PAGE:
Christian refugees from Iraq and Syria come together with local Brisbane church members to celebrate the Easter journey. Sue Hutchinson reports.
My Catholic community of Bracken Ridge in north Brisbane has welcomed about 90 families from Iraq and Syria since last May. These Christians were brought to Australia as refugees, fleeing war and persecution in the lands where they have lived for generations.
They bring the traditions of their Chaldean and Syriac Orthodox Churches. Their prayer is in the Arabic and ancient Aramaic languages.
The gathering together of our church community in preparation for Easter was a deeply moving experience for every member. This year, in line with the Orthodox tradition, the journey began with a service in English, Arabic and Aramaic on the Monday before Ash Wednesday—Clean Monday, when there is strict fasting before noon and no meat or dairy products eaten for the whole day.
For some of the families, the fasting from meat and dairy products lasts the whole of Lent, which in the Orthodox tradition is for 50 days. A new friend explained that this basically means eating vegetables and olive oil; nothing from animals.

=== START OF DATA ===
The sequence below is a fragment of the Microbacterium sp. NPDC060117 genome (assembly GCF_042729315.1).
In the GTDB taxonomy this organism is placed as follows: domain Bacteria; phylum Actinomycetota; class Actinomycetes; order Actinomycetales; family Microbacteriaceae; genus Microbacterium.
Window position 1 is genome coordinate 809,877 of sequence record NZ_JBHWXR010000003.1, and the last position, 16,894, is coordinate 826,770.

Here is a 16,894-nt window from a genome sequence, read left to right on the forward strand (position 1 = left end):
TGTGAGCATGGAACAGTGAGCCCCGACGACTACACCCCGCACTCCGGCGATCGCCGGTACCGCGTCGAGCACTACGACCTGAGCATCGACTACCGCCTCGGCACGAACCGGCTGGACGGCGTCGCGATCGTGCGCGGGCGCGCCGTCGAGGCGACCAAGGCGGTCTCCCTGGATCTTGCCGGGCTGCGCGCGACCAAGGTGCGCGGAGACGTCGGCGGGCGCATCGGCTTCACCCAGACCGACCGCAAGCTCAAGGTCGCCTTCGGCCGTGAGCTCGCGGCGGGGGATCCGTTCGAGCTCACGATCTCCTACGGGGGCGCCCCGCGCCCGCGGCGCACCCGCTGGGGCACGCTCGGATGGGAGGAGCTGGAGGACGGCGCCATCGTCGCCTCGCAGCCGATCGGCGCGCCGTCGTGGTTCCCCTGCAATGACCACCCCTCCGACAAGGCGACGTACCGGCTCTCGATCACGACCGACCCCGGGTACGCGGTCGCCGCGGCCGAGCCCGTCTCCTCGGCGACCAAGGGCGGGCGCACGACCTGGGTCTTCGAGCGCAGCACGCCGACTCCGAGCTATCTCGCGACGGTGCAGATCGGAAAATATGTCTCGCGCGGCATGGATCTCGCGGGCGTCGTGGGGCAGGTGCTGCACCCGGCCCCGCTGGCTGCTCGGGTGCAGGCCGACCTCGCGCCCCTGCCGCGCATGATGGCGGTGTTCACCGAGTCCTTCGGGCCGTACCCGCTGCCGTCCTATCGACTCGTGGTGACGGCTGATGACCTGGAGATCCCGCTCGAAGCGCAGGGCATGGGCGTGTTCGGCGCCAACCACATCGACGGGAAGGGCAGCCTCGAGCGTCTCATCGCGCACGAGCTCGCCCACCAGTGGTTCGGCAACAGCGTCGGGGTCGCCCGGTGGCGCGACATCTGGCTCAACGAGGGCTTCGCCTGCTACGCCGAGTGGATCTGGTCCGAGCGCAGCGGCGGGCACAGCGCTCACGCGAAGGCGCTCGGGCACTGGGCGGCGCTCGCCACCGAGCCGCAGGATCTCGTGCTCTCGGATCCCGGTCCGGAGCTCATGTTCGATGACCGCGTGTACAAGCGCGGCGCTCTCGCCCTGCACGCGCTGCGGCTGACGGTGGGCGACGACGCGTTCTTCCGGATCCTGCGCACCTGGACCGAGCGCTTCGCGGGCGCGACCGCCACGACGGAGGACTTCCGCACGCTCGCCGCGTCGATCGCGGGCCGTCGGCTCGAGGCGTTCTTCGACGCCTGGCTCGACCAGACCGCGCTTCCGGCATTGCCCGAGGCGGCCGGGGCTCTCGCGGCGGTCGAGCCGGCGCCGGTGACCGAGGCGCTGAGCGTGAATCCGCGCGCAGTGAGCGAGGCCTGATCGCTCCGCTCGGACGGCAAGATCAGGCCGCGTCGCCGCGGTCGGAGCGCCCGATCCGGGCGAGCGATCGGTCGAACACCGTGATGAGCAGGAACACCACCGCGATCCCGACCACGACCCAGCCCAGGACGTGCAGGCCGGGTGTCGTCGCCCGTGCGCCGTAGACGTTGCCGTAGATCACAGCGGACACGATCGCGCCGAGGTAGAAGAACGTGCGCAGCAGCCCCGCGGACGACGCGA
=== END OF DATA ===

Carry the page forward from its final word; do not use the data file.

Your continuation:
The Mass was followed by the sung Orthodox rites and anointing with holy oil, a prayerful and meditative experience performed by Fr Noor, an Iraqi priest who arrived with the families as a refugee and is now an Archdiocesan priest for the Iraqi and Syrian communities across Brisbane.
After years in exile, imagine the joy of those finally free to celebrate the Lent and Easter traditions in their own faith community!
Many of the families will daily recite the Prayer of St Ephrem the Syrian, written in the fourth century. This prayer lists all the elements of repentance and is virtually a checklist for an individual’s Lenten reflections. Perhaps it is a good prayer for us all.
O Lord and Master of my life, keep from me the spirit of indifference and discouragement, lust of power and idle chatter.
Instead, grant to me, Your servant, the spirit of wholeness of being, humble-mindedness, patience and love.
O Lord and King, grant me the grace to be aware of my sins and not to judge my brother; for You are blessed now and forever. Amen.
As we welcome these families who have travelled so long and so far, may we give thanks for the rich spiritual gifts they offer and the resilience and faith which has guided their path.